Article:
Fabrication of optical fibers, such as the fibers currently used in ultra high speed data communication networks, is described in [1], Mool C. Gupta, Handbook of PHOTONICS, CRC Press, 1997 Boca Raton, chapter 10.7, pages 445-449. Main process steps of optical fiber fabrication are fabricating a glass blank (below called preform), drawing the fiber from the preform and coating the fiber with a material that protects the fiber from handling and from environmental influences.

According to [1], there are basically three methods to form the preform. The modified chemical vapor deposition process (MCVD), the outside vapor deposition process (OVD) and the vapor axial deposition process (VAD).

In the drawing process, the preform is fed from above into the drawing portion of the furnace while being drawn from the bottom using tractors. The fiber is then wound onto a drum while being monitored for tensile strength. The temperature during draw is on the border of 2000° C. After exiting the furnace the fiber is coated with a UV-curable coating before winding on the drum.

As described in [2], U.S. Pat. No. 6,519,974B1, the MCVD method has certain advantages over the other methods. In the MCVD process, successive layer of SiO2 and dopants, which include Germanium, phosphorous and fluorine, are deposited on the inside of a fused silica tube by mixing the chloride vapors and oxygen at a temperature in the order of 1800° C. In the layer deposition process the cladding layers are laid down first, and then the layers that will form the core are deposited. After deposition of the layers, the internally layered quartz tube is heated in the presence of Cl2 and He so as to form a compact quartz rod.

As further stated in [2], the MCVD method, used by itself, has the inherent limitation that it is not suitable to make preforms of more than 25 mm in diameter. In order to overcome this limitation, MCVD is often practiced with a so-called overcladding method, which allows fabrication of relatively large preforms and thus improves productivity for the fiber fabrication process. Conventional overcladding involves, in general terms, placing a rod preform inside a tube made of a suitable overcladding material, fusing the rod and tube together to form a secondary preform, and drawing from the secondary preform an optical fiber comprising a core enclosed within a cladding layer. Thus, a high productivity implementation of the MCVD method requires three essential steps: preparing a primary optical fiber preform by internal deposition, overcladding the primary optical fiber preform to obtain a secondary optical fiber preform, and finally drawing an optical fiber from the secondary optical fiber preform.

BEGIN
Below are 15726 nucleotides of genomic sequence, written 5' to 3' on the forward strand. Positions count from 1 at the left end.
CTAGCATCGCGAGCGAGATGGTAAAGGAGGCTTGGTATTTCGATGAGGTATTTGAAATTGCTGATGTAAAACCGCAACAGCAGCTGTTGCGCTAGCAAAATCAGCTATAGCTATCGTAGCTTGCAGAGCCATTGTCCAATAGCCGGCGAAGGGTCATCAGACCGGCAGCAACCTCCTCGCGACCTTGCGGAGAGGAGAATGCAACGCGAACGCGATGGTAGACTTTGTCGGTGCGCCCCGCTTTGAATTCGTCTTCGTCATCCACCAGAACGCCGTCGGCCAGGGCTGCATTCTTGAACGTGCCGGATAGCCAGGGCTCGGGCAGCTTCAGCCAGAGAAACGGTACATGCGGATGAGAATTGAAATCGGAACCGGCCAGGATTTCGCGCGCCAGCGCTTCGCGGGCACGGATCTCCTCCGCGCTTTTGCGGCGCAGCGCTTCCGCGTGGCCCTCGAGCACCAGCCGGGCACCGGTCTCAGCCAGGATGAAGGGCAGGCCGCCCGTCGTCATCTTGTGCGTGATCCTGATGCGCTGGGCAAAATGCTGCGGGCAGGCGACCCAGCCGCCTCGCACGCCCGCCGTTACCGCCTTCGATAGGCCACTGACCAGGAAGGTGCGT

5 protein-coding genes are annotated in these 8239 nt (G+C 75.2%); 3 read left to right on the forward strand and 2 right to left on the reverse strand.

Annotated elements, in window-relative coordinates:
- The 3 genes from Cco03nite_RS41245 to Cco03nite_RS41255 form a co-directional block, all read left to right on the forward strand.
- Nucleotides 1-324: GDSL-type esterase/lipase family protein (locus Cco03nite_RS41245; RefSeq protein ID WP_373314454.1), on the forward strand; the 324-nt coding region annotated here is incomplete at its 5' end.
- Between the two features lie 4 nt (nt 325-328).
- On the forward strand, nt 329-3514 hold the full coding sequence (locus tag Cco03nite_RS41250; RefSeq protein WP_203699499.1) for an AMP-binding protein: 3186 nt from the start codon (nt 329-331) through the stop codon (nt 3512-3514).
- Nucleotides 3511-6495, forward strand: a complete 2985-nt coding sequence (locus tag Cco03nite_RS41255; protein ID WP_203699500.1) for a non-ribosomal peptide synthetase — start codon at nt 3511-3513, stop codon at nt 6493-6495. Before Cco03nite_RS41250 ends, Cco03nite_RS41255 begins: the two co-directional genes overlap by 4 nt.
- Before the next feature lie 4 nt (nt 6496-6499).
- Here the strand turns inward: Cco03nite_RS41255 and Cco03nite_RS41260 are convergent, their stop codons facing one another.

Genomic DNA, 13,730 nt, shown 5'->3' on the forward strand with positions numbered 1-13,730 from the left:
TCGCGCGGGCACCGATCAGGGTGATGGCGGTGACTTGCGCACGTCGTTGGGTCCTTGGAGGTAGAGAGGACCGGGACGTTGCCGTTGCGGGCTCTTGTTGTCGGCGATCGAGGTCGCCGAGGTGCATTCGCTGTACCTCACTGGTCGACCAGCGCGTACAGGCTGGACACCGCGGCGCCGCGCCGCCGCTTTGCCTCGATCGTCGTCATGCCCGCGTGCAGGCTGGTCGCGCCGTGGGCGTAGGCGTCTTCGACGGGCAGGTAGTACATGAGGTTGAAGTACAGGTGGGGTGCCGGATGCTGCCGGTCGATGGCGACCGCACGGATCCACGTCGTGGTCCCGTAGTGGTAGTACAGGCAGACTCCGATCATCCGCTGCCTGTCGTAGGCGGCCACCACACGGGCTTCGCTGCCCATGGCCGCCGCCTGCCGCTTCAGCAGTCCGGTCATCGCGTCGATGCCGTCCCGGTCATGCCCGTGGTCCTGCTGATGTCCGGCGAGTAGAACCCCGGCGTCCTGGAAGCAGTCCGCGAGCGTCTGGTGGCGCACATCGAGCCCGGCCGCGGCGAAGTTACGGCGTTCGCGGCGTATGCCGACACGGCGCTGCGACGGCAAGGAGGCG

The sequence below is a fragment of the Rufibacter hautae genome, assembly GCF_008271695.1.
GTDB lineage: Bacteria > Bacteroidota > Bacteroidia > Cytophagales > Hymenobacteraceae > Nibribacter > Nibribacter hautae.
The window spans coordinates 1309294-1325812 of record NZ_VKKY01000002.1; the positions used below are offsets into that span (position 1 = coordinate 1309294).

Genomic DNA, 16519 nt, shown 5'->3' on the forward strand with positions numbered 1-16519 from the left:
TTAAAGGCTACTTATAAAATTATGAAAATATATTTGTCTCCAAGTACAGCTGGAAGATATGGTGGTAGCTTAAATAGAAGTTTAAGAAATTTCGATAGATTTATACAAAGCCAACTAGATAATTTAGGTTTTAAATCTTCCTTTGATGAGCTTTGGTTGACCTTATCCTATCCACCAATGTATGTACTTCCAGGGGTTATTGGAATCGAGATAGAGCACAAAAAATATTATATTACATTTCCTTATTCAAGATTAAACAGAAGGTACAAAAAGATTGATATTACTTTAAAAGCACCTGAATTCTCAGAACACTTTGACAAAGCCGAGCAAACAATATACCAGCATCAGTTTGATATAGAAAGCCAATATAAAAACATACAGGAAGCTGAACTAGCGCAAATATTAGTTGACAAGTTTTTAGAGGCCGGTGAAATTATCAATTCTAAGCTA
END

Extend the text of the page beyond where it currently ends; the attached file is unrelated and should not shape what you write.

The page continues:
In [2], it has been found that carrying out these three steps separately requires

  • a) substantial amounts of time and consequently has a negative effect on productivity;
  • b) a large amount of oxygen or hydrogen for the step of overcladding the primary optical fiber preform; and
  • c) application of a relatively large amount of heat for the overcladding step, if the primary optical fiber preform is relatively large.

To overcome these disadvantages a combination of the overcladding and drawing steps was proposed e.g. in [3], U.S. Pat. No. 2,980,957. The method disclosed in [3] comprises the steps of creating between a core rod and a thereto concentrically arranged overcladding tube a high vacuum prior to the drawing stage and further a controlled low vacuum in order to controllably counteract the drawing forces and cause the tubular member to progressively collapse into the space between the core rod and the overcladding tube. One problem in combining the fusing and drawing stages has been to control the application of vacuum with sufficient precision that the finished optical fiber has sufficient strength and optical quality for modern communications applications.

Another aspect addressed in [2] is the proper alignment of the core rod and the overcladding tube. A method has been disclosed in [4], U.S. Pat. No. 4,820,322, that allows the fabrication of a strong fiber with concentric core and cladding, that uses a vacuum to promote collapse of the overcladding tube, and that can be practiced either in a separate manufacturing phase or in a continuous process combined with drawing of the fiber. As stated in [2] the approach disclosed in [4] has a limit on the gap between the rod and the overcladding tube; the tube inside diameter cannot exceed the rod diameter by more than a certain amount. Furthermore, the embodiment combining collapsing the tube and drawing the fiber does not use an affirmative means to center the rod in the tube, relying instead for concentricity on inherent self centering forces thought to be present as the fiber is drawn from the tip of the rod-and-tube preform.